Commitment 9.1 We have the human resource capacity and capability to deliver our work.

Compliance Indicators

Compliance with the Commitments will be assessed against the following Compliance Indicators. All of the applicable Compliance Indicators must be met by every ACFID Member to be considered compliant with the Code. Each of the Compliance Indicators has one or more compliance Verifiers. Verifiers are the description of evidence that is required to substantiate compliance with each Compliance Indicator. Guidance is also provided. 

9.1.1 Members have an organisational structure appropriate to the scope of their work.


  • An organisational chart (or)
  • Description of organisational structure.


The organisational chart or structure should outline the key positions in the organisation and the relationships between these positions. This provides a good overview of the resources that have already been dedicated, and assists your organisation to plan for any additional roles that it needs to further its mandate and scope of work. Documenting the relationships between positions also assists positions understand which roles they are responsible to, and who has responsibilities for them. It can be a useful way to think about how units within an organisation relate to each other, and are assigned responsibilities that work together to achieve the organisation’s overall goals and objectives. There are many examples of organisational chart templates available on the internet that can help prompt the way that your organisation chooses to document its own structure. 

9.1.2 Members provide a clear description of roles and performance expectations.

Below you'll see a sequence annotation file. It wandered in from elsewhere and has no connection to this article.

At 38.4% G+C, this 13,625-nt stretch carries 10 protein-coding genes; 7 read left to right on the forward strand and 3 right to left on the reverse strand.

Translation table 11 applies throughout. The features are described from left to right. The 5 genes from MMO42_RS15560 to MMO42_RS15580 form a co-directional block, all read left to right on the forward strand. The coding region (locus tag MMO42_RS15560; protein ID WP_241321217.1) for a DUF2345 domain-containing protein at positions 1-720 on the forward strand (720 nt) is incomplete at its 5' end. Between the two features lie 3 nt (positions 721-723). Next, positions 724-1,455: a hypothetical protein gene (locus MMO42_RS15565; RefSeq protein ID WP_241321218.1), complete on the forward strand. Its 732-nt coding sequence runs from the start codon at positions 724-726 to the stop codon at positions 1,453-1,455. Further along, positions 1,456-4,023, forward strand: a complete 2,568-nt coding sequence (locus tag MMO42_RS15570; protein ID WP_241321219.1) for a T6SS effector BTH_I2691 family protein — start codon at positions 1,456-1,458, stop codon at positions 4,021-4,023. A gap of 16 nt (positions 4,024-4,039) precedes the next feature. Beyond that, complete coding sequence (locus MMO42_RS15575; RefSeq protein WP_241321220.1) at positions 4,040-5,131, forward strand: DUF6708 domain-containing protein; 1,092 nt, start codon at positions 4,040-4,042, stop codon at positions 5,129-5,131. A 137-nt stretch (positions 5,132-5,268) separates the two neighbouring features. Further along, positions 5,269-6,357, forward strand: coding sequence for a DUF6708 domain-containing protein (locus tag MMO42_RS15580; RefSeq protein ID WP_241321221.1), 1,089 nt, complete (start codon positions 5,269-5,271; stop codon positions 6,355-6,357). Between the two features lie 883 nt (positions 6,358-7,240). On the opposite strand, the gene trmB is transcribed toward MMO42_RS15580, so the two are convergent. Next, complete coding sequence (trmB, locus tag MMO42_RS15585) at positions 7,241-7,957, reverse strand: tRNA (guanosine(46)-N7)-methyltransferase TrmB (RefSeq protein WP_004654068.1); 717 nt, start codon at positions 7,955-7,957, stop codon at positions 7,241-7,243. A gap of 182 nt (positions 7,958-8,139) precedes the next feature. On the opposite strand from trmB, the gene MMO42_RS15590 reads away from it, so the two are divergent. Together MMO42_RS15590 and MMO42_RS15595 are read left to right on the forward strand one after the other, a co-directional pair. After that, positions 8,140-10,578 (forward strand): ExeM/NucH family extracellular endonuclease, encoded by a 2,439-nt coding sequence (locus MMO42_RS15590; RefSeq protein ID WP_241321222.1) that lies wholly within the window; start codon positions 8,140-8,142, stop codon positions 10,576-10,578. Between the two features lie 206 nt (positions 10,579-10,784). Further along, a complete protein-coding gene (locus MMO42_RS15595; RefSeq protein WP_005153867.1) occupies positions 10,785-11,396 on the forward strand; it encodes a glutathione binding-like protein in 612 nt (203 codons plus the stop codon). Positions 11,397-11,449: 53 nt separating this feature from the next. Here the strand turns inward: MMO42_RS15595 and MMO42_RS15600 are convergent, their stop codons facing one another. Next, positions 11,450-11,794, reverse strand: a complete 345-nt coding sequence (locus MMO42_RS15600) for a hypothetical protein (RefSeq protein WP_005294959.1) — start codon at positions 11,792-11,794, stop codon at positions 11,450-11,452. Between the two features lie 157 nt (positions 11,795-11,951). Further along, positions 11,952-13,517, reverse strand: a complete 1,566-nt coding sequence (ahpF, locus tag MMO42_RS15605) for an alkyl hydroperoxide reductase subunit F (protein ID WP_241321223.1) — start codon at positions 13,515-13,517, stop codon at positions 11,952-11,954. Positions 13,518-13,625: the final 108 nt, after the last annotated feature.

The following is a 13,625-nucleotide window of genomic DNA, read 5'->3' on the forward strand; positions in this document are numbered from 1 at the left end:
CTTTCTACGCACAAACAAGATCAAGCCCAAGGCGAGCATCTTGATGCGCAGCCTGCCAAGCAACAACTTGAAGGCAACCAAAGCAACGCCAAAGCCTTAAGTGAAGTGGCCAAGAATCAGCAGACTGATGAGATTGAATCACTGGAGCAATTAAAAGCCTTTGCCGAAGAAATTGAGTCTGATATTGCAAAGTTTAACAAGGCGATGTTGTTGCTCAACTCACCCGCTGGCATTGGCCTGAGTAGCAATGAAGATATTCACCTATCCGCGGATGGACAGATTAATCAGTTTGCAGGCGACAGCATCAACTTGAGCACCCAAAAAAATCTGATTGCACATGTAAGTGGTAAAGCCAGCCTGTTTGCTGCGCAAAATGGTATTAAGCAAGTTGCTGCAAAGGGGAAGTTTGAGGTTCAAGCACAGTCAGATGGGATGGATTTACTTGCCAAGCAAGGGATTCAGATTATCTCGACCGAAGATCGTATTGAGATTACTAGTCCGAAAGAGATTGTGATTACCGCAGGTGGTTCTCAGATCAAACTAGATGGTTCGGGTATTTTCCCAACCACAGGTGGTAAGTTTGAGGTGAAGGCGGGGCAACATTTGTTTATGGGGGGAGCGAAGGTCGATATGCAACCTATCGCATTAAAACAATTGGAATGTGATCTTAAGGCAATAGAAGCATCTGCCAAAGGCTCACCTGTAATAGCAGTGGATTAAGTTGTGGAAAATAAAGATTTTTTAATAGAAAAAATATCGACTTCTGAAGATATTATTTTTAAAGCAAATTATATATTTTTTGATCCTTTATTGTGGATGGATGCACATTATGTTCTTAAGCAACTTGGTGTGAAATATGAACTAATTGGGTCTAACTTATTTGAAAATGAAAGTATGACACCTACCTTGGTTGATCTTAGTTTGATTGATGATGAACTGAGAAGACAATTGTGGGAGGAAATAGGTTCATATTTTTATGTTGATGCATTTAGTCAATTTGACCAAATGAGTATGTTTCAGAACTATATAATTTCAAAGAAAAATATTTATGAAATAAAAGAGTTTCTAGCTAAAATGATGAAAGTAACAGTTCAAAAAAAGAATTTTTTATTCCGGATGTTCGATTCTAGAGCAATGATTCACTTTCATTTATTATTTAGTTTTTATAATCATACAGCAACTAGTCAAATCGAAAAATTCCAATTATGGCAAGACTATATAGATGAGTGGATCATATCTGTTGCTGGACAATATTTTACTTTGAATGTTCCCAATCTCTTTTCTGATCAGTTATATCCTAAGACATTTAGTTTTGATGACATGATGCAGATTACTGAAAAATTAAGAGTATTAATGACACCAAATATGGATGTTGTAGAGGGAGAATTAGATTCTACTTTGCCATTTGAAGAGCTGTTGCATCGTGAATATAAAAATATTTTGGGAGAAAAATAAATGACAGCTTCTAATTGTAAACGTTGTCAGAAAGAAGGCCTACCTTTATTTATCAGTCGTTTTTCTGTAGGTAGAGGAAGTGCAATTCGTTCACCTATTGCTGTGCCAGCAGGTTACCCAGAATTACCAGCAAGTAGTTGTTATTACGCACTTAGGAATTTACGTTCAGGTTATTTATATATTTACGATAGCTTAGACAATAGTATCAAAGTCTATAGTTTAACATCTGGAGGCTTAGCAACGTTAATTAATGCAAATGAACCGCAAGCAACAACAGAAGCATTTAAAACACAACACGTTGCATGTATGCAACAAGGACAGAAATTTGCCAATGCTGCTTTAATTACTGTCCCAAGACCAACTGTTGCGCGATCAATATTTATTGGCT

Job descriptions or terms of reference for staff and for key volunteers i.e. those that fill formal roles in the organisational structure


Job descriptions or terms of reference outline the main duties and responsibilities that are involved in a particular role. They usually include the purpose, duties, responsibilities, scope, and working conditions of a role, along with the role title, and the name or designation of the person to whom the employee or volunteer reports. Job descriptions provide the basis for recruitment, employment, and performance management. They communicate what is expected of a particular role and how the role will be evaluated.

There are many tools available on the internet that can help your organization prepare a job description or a term of reference. In addition, the Resources section below includes a link to to ‘Writing a Position Description’.

Good Practice Indicators

The following Good Practice Indicators describe a higher standard of practice than that set out in the Compliance Indicators. Members do not need to meet the Good Practice Indicators to be considered compliant with the Code. Rather, they provide a clear pathway for Members to strengthen and improve practice over time.

  • Dedicated human resources are assigned to key areas of organisational responsibility. 
  • Periodic reviews are undertaken of the human resource needs of the organisation. 
  • Guidelines are documented for the recruitment of local staff in country offices.


Good Practice Guidance

Here are some practical suggestions for your organisation to further deepen and improve practice over time. 

Organisational and Policy

  • Develop an organisational structure document to help with future tasks like workforce planning, succession structure, and what to outsource.
  • Consult with all units of your organisation to develop a staffing plan that can be considered within the annual budget process.
  • Create a job description for each role within your organisation.
  • Align performance indicators for particular roles to the organisation’s strategy.
  • Conduct recruitment processes that are as open as possible, to attract talent from a broad arena.
  • Design a salary structure and assign salaries for various functions within the organisation. Compare and contrast those with fair market value for similar positions.
  • Review salaries at least annually to ensure that you stay competitive. Consider providing other compensation to employees such as flexible working arrangements, or extra leave entitlements.
  • Develop clear human resource policies and procedures that are accessible to all staff and volunteers.
  • Consult with staff to develop a learning and development plan to further develop staff capacity.